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A Cup for the Capitals?
It’s not unrealistic to think this is the season Washington wins it all
Increased maturity has been a noticeable part of Ovechkin since he returned to the area in August. Questions about him being out of shape were quickly extinguished as the highest-paid player showed off some renewed commitment in on-ice drills and sprints.
And he’s approaching this season as captain differently, willing to sacrifice some offensive firepower for team success.
“It doesn’t matter - personal stats is personal stats. Everybody forget I was 65-goal scorer a couple years ago and everybody talking about Boston or Chicago because they were Stanley Cup champions,” Ovechkin said. “I think for this team right now it’s most important thing is just raise the Cup and bring it home like everybody wants in all organizations.”
Like the Penguins’ Sidney Crosby before him, Ovechkin was made captain in addition to already being the face of the franchise.
“Unlike the traditional Scott Stevens/Mark Messier types, now you have [the trend] that the best player winds up being the captain,” Emrick said. “Only the guys in the room can tell you is he the best leader?”
The Caps certainly hope Ovechkin can take preseason progress and turn it into results next spring, because that question will go a long way toward determining whether the Russian left wing will be lifting the Stanley Cup over his head.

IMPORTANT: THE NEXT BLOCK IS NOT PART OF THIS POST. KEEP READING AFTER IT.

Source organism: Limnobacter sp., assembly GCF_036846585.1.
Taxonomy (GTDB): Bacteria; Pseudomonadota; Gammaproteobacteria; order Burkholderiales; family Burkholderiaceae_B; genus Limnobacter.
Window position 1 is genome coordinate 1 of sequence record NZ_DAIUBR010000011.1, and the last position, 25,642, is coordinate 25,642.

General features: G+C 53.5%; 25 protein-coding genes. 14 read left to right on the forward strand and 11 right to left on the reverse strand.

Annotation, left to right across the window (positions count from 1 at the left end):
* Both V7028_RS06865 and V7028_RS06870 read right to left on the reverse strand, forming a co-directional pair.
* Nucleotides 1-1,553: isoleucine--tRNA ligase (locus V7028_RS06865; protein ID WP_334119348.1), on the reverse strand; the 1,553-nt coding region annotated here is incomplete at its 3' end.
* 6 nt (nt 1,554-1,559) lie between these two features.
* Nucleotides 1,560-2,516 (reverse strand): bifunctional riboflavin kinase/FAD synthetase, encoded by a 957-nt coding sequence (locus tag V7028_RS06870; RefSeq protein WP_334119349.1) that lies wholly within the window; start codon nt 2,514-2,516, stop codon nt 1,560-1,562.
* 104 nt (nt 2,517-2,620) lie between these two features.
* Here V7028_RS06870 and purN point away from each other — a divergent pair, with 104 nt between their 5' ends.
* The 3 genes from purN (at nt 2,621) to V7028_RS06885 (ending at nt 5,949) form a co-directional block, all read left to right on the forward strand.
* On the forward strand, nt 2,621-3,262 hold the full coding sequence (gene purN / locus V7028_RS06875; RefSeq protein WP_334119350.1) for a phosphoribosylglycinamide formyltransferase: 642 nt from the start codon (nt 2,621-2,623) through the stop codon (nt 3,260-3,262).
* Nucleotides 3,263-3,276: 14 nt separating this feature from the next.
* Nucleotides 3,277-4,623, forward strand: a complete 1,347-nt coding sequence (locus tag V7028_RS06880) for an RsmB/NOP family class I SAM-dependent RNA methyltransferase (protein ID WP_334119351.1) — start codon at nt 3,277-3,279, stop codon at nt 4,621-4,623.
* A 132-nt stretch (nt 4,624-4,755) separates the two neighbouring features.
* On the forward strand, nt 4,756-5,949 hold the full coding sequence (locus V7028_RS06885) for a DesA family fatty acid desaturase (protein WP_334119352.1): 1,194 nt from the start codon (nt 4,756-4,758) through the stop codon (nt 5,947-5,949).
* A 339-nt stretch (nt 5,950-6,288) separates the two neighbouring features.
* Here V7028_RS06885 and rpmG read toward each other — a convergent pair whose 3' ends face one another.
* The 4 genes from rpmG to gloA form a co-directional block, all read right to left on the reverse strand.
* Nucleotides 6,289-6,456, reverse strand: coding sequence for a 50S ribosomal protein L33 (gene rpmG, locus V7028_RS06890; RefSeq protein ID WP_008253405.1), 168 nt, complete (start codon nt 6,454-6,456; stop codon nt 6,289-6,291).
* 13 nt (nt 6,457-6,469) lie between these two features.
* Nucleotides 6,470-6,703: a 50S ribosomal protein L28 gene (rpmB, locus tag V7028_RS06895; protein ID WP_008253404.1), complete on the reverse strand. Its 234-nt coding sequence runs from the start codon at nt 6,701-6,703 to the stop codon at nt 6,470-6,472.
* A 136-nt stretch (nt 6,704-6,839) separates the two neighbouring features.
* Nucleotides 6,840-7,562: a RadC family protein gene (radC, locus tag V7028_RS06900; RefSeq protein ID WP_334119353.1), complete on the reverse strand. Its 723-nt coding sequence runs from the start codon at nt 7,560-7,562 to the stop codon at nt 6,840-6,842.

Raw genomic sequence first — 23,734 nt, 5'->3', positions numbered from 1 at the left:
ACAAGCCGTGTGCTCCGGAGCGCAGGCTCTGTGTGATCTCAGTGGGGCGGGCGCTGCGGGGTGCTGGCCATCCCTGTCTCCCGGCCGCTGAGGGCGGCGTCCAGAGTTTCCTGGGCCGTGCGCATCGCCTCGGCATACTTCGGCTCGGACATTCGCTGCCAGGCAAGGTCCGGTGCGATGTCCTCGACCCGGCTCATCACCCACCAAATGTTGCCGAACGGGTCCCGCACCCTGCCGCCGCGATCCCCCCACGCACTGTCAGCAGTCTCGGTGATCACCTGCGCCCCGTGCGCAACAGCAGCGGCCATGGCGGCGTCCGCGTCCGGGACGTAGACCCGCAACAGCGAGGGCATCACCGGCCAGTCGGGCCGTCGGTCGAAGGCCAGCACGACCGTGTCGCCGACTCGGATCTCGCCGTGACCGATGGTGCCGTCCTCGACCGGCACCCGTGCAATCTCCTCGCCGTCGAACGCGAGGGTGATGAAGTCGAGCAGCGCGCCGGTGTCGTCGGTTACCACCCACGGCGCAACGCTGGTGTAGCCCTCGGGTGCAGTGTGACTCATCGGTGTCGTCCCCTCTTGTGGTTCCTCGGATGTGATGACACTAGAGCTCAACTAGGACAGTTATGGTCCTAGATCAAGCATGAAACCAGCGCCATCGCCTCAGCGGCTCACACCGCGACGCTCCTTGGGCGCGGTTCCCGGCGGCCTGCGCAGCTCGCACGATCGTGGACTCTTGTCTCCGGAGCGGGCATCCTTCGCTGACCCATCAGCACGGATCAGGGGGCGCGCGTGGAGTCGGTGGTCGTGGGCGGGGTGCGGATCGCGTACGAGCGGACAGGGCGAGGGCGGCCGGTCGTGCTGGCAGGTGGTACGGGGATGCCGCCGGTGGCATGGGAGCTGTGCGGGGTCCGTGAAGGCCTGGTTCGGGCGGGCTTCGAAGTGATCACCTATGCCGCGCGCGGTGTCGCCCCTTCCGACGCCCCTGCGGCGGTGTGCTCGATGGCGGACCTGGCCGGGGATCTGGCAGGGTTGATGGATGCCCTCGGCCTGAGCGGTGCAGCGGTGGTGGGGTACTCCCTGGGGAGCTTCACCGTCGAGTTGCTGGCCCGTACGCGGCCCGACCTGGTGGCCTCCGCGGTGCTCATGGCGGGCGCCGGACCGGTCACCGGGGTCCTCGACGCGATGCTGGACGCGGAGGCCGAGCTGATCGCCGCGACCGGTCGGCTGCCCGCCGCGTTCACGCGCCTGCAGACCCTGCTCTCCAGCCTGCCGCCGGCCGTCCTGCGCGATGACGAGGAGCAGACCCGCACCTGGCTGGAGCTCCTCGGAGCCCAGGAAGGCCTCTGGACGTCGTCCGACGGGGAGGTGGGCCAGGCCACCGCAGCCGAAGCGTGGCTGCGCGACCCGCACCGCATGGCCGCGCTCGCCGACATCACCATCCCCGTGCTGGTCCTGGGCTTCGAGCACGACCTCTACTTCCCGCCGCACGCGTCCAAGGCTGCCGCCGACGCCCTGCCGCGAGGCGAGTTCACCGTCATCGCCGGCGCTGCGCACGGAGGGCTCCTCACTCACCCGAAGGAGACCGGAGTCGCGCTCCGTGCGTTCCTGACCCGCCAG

The right ingredients
It takes something special to win a Stanley Cup, something that’s hard to define. Obviously talent is a major part, and having great or at least very good goaltending is essential.
But plenty of teams, like last year’s Caps, put that mix together and came up short.
“I think the word ‘will’ is the most important. You have to have all 22 guys or at least the key players they have to have the will to win,” said Blackhawks defenseman Sean O’Donnell, who won the Cup with the Anaheim Ducks in 2007. “Playing in the league is great, making a lot of money is great, but guys have to feel like their careers aren’t complete until they win one.”
Only two players in the Caps’ locker room - Knuble (Red Wings, 1998) and Brouwer (Blackhawks, 2010) - own Stanley Cup rings. Plenty have won at the AHL level, as Boudreau did with the Hershey Bears. But it’s just not the same.
Halpern knows the pain of losing in the playoffs perhaps more than anyone, having never been on a team that won a playoff series.
“If you have any sort of weakness, it gets exploited in the playoffs,” he said. “You can cover it up sometimes with goaltender or speciality times, but things definitely surface in the playoffs.”
The Caps know that feeling all too well, and yet there’s an optimism that this could be the chance.
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